Game #134: A's Show Tremendous Resilience in Win Over Rays - Starring Parker, Cook, Balfour, Suzuki, and Lowrie

Thearon W. Henderson

The A's continue their success against the American League's ace pitchers as they take down David Price en route to a win over the Rays, taking the all-important first game of this playoff-deciding series, and moving into the number one Wild Card slot. Jarrod Parker continued his amazing streak of pitching, Kurt Suzuki welcomed himself back to Oakland, Jed Lowrie was the hero from both the plate and the field, Ryan Cook literally saved the game in the eighth, and Grant Balfour bounced back to record a one-run save in the ninth.

Do you know the very best thing about baseball? One day, you can have have the most devastating, horrific, painful, brutal loss; the one you never think you will get over, and yet; you have less than 24 hours to dwell on the "what if's" before you have to take the field for another game. The A's and more importantly, Grant Balfour, bore no resemblance to the team that was playing in the ninth inning yesterday; this was a brand-new closer, and an awfully resilient team. All that to mention, the A's have won four out of five, and beat Sanchez, Verlander, Fister, and David Price in the process. This is playoff baseball at its best, and the A's have finally shown up to the party.

Tonight's game starred Jarrod Parker as the A's ace, and but for a rocky 8th inning, he would have had another dramatic win. But even with the no-decision tonight, he has 17 consecutive starts without a loss, joining elite company in A's history. Kurt Suzuki threw himself a little welcome home party for the fans, as his home run accounted for nearly all of the A's runs, Jed Lowrie knocked in the winning run, and made the play of the night to save another Rays' rally, and Cook battled through the eighth inning to keep the game at a tie (he would be awarded the much-deserved win). Then Grant Balfour tested his short memory by taking the mound again--this time with only a slim one-run lead--and saving the game.

The A's found themselves down early in this one as a one-out walk in the second, a stolen base (the call could have gone either way), another walk, and a single plated the first run of the game, but from then on, Parker would keep the Rays off the board until the eighth inning. Jarrod Parker's importance this season absolutely cannot be overstated. He's the only pitcher who hasn't struggled in the dog days of summer; he's fantastically consistent every time out, and he's held the team together, even when it seemed like nothing would.

Meanwhile, the A's offense bested David Price with one swing of the bat, and a little help from the Rays' defense in the fifth. The Rays' second baseman, Ben Zobrist, hasn't made an error in 81 games, but he threw a fairly routine ball off the bat of Callaspo into the dugout, allowing the runner to reach base. This would be important as Chris Young put together a fantastic at-bat to earn himself a walk, and to become the second baserunner of the inning. Which means that when Price threw a first-pitch changeup to Suzuki, and he blasted it out of the Coliseum on this special summer night, three runs scored for the A's on the one swing of the bat.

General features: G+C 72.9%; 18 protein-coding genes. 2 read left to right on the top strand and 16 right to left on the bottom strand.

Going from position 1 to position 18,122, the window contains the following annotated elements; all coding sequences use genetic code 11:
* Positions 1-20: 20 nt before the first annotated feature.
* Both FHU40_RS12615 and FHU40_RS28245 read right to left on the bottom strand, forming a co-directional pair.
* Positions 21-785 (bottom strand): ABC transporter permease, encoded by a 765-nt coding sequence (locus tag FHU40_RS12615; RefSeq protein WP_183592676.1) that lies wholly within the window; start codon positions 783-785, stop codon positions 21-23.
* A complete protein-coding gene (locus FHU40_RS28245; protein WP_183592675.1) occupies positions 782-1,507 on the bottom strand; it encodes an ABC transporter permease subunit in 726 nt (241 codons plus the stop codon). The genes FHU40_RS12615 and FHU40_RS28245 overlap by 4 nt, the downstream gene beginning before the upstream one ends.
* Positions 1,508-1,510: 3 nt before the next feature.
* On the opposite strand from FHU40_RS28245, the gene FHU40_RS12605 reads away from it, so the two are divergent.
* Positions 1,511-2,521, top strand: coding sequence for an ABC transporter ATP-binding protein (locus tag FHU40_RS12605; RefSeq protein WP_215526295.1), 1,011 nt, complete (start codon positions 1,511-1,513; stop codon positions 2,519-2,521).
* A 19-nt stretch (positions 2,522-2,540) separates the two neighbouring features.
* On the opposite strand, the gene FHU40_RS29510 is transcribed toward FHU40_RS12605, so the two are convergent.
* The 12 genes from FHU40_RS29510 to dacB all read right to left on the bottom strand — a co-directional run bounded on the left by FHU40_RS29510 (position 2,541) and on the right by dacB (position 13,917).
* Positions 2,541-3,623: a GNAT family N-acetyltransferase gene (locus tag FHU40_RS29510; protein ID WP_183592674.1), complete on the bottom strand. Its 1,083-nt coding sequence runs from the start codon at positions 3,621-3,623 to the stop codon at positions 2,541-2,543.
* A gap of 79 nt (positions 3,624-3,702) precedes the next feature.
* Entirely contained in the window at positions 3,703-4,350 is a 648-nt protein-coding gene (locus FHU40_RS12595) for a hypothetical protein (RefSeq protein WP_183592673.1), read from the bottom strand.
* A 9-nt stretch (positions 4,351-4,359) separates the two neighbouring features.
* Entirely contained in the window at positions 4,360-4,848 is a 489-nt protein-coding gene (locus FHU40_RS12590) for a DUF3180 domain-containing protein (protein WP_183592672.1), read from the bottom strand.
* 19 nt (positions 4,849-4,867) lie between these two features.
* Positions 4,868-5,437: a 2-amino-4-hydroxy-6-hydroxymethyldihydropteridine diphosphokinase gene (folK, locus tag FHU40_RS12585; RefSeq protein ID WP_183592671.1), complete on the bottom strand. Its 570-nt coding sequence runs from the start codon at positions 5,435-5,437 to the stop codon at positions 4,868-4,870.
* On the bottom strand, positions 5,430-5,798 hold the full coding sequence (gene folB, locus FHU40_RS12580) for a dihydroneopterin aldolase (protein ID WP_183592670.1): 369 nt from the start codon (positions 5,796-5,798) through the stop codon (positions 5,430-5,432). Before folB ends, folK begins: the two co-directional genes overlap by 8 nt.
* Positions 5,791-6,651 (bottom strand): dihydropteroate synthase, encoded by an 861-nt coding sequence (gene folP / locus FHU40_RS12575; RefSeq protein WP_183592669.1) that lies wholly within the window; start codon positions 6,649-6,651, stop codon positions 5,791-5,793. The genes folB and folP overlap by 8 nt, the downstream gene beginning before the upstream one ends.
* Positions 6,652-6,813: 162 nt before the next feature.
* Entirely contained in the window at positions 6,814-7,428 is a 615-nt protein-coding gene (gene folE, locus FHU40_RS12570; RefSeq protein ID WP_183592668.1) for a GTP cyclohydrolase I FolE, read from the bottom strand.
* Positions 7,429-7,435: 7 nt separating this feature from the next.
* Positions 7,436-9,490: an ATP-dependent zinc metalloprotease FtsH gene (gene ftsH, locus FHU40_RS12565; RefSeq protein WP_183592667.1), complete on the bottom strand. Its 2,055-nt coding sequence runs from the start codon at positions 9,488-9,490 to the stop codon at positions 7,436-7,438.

Parker came out to start the eighth inning, the score still 3-1 A's, and he allowed a single and a walk. Cook came in to replace him, and gave up the unluckiest of bloop singles to load the bases. A sacrifice fly brought the score to 3-2, with runners on first and second, when the Rays hit a ball out to center field. Chris Young made a valiant diving effort to catch the ball, but it bounced off the heel of his glove. It did; however, stay in front of him. This would be important, because only the tying run scored on the play; runners were on at second and third with one out. It was at this point that Cook decided not to lose this game. He struck out Jennings and Johnson with help from a called third strike to end the inning (it probably wasn't), but most importantly, the runners were stranded, and the game remained tied. And the A's? They would come right back.

Coco Crisp would single to open the A's half of the eighth, and because he was running to second on the next play, was not doubled up on Donaldson's groundout (Donaldson had two previous doubles in the game), and in scoring position when Lowrie smoked a double down the line. With the A's leading 4-3, Balfour took his place of rage on the mound and after walking the second batter he faced, Jed Lowrie saved the game by catching an errant throw by Daric Barton that could have been a double-play, but very nearly was a disaster, and although the A's only got one out on the play, Balfour would still get the save.

For all of those recent nights when we cringed looking at the standings, losing ground seemingly every time we took the field, tonight will be a nice change. The Twins broke up a no-hitter by hitting two home runs to stun Texas, so the A's gain a full game in the West, cutting Texas' lead to 2 games. Meanwhile, in the Wild Card race, the A's leapfrogged Tampa Bay tonight to take over the first Wild Card, and also gained games on Baltimore and Cleveland. It was pretty much a perfect night, especially coming on the heels of yesterday's despair. The A's have rebounded nicely and will go for the series win tomorrow night; Sonny Gray will take on Alex Cobb at 6:05PM. LET'S GO OAK-LAND!

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